Listing all serial ports on Windows with Python

July 31st, 2009 at 7:41 am

There are several methods for getting a list of all serial (COM) ports on a Windows machine. Here I want to focus on one that seems to work very well on the computers I tried, and incidentally it’s also the simplest to implement.

Digging into the registry

The list of serial ports on the machine appears under the HARDWARE\\DEVICEMAP\\SERIALCOMM key in the Windows registry. You can use the regedit tool to reach this key and make sure the serial ports defined on your machine are there (including the virtual ports created with com0com or another emulator).

Reading the registry in Python is very simple using the _winreg module:

import _winreg as winreg
import itertools

def enumerate_serial_ports():
    """ Uses the Win32 registry to return an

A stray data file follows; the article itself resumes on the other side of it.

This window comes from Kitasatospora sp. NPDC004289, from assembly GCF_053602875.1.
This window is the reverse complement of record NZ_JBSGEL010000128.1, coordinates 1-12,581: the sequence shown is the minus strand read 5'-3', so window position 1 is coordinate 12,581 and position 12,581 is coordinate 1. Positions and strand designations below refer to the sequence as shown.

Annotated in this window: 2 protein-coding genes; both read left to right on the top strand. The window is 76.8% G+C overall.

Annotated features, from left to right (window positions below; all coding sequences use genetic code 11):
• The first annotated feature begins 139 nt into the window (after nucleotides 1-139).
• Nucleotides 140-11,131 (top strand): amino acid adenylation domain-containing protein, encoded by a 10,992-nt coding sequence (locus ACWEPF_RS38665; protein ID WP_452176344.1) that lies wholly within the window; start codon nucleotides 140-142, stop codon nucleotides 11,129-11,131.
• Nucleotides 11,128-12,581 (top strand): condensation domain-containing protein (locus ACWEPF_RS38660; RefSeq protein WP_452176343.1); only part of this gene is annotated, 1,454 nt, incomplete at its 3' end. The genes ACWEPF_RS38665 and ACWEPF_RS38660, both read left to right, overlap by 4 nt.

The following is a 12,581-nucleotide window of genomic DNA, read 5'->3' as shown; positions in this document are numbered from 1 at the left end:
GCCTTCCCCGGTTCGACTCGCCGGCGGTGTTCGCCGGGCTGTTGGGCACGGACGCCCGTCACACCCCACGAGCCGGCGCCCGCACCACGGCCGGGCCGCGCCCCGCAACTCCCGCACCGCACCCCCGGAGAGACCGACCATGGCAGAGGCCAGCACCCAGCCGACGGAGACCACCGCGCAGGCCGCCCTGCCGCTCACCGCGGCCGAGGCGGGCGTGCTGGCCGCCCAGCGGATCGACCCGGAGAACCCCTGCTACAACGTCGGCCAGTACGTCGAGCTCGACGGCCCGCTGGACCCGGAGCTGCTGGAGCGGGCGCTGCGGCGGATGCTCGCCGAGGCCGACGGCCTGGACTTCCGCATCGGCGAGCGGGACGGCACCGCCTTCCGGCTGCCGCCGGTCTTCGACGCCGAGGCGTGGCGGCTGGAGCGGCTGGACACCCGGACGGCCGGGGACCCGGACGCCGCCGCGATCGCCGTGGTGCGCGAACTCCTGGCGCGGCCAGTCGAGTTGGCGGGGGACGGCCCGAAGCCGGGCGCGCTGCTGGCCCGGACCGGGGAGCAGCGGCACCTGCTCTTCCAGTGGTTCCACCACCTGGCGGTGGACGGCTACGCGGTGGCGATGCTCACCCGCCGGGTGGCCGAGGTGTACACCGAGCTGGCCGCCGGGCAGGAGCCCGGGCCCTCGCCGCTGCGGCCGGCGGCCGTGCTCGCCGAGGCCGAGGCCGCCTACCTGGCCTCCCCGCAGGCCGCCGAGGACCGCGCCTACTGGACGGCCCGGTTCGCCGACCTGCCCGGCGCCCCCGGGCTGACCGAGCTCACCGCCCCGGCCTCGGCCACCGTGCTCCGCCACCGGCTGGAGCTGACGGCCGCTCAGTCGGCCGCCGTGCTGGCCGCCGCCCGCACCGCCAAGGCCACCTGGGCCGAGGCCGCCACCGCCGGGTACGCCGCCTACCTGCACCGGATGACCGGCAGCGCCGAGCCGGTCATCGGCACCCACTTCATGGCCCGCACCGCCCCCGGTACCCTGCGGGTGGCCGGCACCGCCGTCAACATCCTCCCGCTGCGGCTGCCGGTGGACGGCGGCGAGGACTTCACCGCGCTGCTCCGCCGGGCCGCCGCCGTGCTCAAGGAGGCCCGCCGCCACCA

iterator of serial (COM) ports
        existing on this computer.
    """
    path = 'HARDWARE\\DEVICEMAP\\SERIALCOMM'
    try:
        key = winreg.OpenKey(winreg.HKEY_LOCAL_MACHINE, path)
    except WindowsError:
        raise IterationError

    for i in itertools.count():
        try:
            val = winreg.EnumValue(key, i)
            yield str(val[1])
        except EnvironmentError:
            break

There are other methods for listing the serial ports, but for the time being I’ll stick to this one.

Port names

As I’ve mentioned in the last post, Windows requires some port names to appear in a "full" form prepended by several special characters. AFAIK these are all the ports except COM[1..9]. Here’s a simple function for generating a "full name" suitable for passing to PySerial: